Instead of advancing the plot with witty, quick and intelligent gags or one-liners, every second word seemed to be an expletive and any excuse to mention reproductive body parts was used with vigour. Personally, I found it very uncomfortable and boring as hell. The only time this much swearing was ever funny was when Billy Connolly does his comedy routines. But Billy Connolly did it with style and intelligence. I shouldn't have been surprised when I later looked up the movie information and found out that Seth Rogan was one of the writers. Serves me right for not finding out more information about it before hand.

Shall I compare this movie to Cowboys vs Aliens? Though not a comedy, it had one similar feature - the aliens were not featured til well into the story. But... the editing was slicker, the script much better written and characters better developed in their relationships (and other than Clint Eastwood movies, I don't like westerns as a rule). But wait, you say, 'this is a comedy'. 'Yes', I reply. 'Since when does that mean the characters must remain one-dimensional and scenes not actually work towards furthering the plot?'.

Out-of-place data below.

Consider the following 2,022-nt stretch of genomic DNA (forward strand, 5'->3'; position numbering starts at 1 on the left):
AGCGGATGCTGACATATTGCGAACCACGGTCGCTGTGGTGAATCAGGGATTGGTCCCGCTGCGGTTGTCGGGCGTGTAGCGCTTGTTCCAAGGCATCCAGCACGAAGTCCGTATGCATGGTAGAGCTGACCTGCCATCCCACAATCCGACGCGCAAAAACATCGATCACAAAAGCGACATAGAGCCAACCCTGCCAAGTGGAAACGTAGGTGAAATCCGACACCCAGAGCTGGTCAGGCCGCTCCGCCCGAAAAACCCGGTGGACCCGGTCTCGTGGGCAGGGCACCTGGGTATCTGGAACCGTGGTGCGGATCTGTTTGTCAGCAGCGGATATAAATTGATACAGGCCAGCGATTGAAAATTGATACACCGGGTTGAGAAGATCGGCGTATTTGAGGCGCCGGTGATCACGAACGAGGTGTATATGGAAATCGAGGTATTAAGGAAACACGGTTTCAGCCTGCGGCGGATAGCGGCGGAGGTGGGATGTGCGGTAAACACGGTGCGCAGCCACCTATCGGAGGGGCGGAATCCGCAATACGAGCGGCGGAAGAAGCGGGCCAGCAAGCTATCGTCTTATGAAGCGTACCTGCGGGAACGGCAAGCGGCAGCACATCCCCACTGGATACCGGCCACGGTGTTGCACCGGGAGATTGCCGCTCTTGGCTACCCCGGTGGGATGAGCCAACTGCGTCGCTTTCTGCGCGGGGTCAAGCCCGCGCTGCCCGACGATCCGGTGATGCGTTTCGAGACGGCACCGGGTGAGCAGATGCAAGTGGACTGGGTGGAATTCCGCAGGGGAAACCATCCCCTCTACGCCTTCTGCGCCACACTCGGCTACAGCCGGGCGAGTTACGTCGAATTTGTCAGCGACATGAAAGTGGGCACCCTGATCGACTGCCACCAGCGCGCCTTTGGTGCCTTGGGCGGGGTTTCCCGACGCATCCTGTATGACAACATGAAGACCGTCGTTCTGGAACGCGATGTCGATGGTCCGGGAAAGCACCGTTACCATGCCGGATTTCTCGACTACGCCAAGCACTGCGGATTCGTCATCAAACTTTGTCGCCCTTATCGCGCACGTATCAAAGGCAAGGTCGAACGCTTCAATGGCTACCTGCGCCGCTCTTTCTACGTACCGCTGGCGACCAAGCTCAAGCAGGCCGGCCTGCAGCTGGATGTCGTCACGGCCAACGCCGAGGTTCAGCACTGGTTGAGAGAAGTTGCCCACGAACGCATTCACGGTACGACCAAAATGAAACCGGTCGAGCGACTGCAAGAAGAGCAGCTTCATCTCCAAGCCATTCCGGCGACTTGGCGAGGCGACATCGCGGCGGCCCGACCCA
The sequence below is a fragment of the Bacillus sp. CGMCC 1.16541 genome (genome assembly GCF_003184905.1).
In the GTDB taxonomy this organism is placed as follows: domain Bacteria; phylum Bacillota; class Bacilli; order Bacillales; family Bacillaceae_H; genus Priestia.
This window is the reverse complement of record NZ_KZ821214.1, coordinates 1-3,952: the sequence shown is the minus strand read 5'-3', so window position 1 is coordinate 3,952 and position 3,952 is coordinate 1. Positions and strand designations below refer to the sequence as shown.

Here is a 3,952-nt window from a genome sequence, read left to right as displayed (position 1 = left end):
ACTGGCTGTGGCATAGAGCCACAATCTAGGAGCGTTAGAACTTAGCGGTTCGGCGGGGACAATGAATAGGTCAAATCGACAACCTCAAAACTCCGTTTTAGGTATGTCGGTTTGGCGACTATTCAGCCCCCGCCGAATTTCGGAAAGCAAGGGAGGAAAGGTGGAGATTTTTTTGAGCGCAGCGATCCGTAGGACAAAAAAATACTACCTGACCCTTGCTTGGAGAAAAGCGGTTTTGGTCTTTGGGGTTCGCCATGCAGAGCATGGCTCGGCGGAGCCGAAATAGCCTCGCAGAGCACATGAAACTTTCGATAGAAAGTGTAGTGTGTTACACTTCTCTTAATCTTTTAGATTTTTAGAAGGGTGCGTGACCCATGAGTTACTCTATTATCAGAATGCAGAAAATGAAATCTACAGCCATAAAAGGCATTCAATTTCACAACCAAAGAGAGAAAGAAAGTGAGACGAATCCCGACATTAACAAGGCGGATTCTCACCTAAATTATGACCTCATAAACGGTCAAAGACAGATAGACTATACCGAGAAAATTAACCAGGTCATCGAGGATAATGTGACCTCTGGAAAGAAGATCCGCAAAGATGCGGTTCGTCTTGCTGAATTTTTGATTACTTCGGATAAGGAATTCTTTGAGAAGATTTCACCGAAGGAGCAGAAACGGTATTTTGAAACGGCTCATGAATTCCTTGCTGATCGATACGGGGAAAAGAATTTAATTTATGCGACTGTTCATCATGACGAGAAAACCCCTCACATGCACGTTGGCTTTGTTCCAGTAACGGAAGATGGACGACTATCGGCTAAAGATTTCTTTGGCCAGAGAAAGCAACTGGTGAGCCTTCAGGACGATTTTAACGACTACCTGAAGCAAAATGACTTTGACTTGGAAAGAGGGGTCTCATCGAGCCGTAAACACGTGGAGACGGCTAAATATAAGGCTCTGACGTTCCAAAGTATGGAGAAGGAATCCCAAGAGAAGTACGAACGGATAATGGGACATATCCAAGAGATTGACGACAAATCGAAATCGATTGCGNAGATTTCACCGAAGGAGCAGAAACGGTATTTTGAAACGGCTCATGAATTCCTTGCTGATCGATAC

Shall I compare this movie to Evolution? This was billed as a science fiction comedy as well. The plot advanced quickly, jokes actually served a purpose and added information and plot to the storyline (even the fart and bottom jokes). The characters were more entertaining and, though stereotypical, were more rounded in personality and didn't make me feel like I wanted to punch their lights out. 

The only forgiving quality of this 'science fiction comedy' was the soundtrack. For example: Sounds of Silence (in Spanish) and People are Strange. I don't often fast forward through a movie with such gusto, but honestly this improved the movie in my opinion.

I don't know about you, but I usually watch comedies and feel better at the end. Even such dark comedies as Death becomes Her and War of the Roses left me with a better feeling, when the movies ended. 

Won't be recommending this movie... ever...

Yibbitta, yibbitta... That's all folks.

Sunday, March 24, 2013

Board games in the dark...